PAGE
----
Try the mole verde with grilled huachinango (red snapper) served at El Destilado for an upscale twist on traditional fare. The laid-back atmosphere at night is especially enticing with its candlelit, open-air dining space that reveals an abundance of clay sugar skulls (the ever-present motif for which the city is known internationally). Its experimental offerings include a 12-course chef’s menu that takes foodies through the culture’s most distinctive dishes with a gastronomic approach—served with custom cocktails, mezcal, cervezas, and even sake.


Varieties of mole; photo by Livia Hooson.


To eat the way most Oaxaqueños do, spend an afternoon at Mercado 20 de Noviembre that will captivate visitors itching to skip the five-star eateries. The bustling indoor market is flush with locals and visitors passing through endless stalls where plenty of handmade tacos, tlayudas (Mexican pizzas), and memelitas are ready to be served alongside steaming vats of frijoles and chorizo. Check out the popular chapulines (toasted grasshoppers) that add a crunchy bit of protein to your meal. And don’t miss the large balls of white quesillo (artisanal Oaxacan cheese) being strung and tossed by skillful hands, and yes, they are as much fun to eat as they are to watch being made.

It is said tequila wakes the living and mezcal wakes the dead. When in Oaxaca, it is essential to include a sipping experience of the smoky and potent spirit. Mezcal actually has a very different process and use of ingredients than tequila as it involves roasting the agave underground using one or more of the nearly 40 species native to Oaxaca, resulting in a spirit unlike any other. It is not hard to find a trendy mezcaleria throughout the city, but we recommend stopping in to the fan-favourite, La Mezcaloteca. Reservations are necessary to book a tasting at the dimly lit bar where its expert hosts guide you through the complexities of the mezcals, including how to properly smell, sip, and savour each unique blend. From the common espadín seen on most exported bottles to the more artisanal varieties like madre cuishe, there are endless flavours. Spicy, earthy, citrus, and smoky are just a few. Keep in mind that it is recommended to sip the mezcal simply on its own, but you will see it is common for visitors to try the sal de gusano (a spicy worm salt).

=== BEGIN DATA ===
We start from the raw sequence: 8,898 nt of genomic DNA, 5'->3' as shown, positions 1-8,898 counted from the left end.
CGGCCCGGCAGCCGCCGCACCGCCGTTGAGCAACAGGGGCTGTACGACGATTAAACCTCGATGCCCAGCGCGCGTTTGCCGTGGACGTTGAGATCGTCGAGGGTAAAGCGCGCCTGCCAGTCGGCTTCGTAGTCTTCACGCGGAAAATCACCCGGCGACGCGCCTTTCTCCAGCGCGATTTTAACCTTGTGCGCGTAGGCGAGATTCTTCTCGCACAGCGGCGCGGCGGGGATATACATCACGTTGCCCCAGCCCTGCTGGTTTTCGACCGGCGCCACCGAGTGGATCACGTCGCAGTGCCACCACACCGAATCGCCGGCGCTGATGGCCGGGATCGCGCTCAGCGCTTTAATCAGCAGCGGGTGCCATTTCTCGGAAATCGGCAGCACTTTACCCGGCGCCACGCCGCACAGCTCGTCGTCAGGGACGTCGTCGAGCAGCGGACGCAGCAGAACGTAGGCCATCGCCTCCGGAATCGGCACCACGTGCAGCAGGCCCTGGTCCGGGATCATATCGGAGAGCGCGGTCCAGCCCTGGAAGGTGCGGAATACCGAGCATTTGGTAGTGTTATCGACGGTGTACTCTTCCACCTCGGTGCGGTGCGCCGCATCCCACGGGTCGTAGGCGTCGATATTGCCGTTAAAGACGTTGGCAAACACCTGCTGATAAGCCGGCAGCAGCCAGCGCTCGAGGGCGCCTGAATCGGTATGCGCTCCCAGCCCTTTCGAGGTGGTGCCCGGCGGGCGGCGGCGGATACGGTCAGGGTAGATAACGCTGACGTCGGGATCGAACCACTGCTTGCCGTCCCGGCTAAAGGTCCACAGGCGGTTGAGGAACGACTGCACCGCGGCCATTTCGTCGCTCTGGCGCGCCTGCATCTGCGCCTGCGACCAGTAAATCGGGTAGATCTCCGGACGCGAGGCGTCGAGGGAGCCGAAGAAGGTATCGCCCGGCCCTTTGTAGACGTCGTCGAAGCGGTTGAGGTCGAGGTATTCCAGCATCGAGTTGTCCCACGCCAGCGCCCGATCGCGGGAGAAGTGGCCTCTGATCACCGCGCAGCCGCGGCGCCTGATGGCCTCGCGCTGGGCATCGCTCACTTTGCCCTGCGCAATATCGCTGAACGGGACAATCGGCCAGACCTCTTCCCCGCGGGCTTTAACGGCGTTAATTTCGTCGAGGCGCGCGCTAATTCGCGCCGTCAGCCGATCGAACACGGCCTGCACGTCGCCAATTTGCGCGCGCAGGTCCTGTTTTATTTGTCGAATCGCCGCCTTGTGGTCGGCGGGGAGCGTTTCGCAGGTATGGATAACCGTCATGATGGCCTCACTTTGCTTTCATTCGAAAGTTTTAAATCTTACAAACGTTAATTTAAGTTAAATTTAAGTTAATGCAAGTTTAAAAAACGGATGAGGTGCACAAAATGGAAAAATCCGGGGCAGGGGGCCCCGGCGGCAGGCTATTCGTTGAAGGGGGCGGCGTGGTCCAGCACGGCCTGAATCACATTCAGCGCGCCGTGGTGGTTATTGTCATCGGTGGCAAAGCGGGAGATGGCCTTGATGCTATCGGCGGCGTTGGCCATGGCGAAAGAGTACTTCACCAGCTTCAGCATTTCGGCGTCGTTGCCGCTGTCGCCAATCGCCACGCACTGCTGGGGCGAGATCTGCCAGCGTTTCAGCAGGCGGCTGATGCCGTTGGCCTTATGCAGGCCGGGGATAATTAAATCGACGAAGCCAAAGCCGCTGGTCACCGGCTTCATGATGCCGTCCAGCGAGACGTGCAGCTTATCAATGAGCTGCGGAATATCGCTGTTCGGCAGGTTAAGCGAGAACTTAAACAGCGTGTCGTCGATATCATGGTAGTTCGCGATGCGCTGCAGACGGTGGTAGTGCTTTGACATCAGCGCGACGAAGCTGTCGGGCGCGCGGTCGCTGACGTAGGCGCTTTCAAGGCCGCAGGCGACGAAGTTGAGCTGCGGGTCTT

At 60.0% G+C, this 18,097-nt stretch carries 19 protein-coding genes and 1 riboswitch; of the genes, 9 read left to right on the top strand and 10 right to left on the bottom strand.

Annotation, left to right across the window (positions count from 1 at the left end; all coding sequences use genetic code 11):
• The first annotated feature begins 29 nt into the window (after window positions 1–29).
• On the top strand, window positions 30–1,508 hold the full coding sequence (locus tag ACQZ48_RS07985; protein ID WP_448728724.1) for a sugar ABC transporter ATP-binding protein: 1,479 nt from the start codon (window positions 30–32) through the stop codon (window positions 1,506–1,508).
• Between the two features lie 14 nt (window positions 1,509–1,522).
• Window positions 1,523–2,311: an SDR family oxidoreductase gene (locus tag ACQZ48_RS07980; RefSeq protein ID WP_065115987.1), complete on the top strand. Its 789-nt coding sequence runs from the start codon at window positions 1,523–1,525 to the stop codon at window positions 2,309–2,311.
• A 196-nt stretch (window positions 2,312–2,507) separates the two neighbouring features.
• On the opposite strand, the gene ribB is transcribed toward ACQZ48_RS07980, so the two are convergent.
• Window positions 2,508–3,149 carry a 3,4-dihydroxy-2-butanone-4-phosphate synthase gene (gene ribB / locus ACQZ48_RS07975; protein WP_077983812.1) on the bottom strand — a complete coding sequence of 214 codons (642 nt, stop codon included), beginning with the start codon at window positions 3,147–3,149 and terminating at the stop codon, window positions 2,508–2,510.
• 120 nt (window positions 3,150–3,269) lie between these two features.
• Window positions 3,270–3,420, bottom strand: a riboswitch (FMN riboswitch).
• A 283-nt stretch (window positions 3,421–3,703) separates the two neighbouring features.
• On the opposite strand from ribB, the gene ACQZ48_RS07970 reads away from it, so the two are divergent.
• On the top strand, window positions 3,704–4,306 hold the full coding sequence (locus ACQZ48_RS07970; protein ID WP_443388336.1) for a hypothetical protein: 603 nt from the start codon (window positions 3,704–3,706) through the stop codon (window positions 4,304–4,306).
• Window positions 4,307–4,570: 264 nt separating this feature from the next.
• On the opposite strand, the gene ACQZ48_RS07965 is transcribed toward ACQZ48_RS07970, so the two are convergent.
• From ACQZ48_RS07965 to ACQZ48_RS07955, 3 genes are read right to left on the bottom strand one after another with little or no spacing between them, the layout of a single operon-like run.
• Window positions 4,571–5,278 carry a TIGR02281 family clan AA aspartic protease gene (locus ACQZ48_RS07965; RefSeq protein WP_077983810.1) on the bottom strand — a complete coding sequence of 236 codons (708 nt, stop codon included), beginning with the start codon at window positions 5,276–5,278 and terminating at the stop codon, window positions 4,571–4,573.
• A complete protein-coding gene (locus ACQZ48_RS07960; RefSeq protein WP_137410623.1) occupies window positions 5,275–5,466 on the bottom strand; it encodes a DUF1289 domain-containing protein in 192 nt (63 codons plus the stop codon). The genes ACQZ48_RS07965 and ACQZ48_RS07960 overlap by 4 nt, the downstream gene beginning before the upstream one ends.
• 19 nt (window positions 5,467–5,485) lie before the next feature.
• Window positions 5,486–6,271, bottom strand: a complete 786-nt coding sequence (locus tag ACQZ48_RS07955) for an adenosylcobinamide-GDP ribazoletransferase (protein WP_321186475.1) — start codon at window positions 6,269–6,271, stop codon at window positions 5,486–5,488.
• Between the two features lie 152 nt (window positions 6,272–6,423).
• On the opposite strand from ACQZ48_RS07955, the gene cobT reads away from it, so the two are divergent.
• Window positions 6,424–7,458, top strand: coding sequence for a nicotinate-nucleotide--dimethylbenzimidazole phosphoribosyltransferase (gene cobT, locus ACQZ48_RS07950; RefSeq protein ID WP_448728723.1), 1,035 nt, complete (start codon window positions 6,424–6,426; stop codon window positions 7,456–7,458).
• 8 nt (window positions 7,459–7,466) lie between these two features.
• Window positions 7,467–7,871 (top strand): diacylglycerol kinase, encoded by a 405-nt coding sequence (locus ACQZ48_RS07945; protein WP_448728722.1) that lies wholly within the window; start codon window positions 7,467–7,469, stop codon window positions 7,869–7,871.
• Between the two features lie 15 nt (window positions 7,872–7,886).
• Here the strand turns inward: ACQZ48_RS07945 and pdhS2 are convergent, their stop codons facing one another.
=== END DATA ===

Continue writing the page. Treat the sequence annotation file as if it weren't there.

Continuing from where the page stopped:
Mezcal in Oaxaca/

The beauty of mezcal at La Mezcaloteca.

Photo by Livia Hosoon.


Mezcal has become a cultural phenomenon in the state, and hundreds of families produce their own spirits as a means of income here. To understand the mezcal process, we recommend a tour led by Víctor J. from the travel company Oaxacacrew. Just an hour outside the city in the dusty foothills lie acres upon acres of agave farms, including Antonio Carlos Martínez’ property, where he is cultivating wild agave plants for his specialty mezcals. As the master mezcalero of Leeshu, Zapotec for rabbit, Martínez is deeply connected to the land his family has worked for generations. Visitors can learn the stories of the plants as told by Martínez and see the entire process from field to distillation that is all done by hand except for one piece of machinery. Finish the day off by planting your own agave in the ground, followed by a mezcal tasting as the sun sets against the terra cotta hills stamped with the blue-green spines of the agave.

Here in Oaxaca, there is so much to discover when the senses are piqued and one is willing to inquire.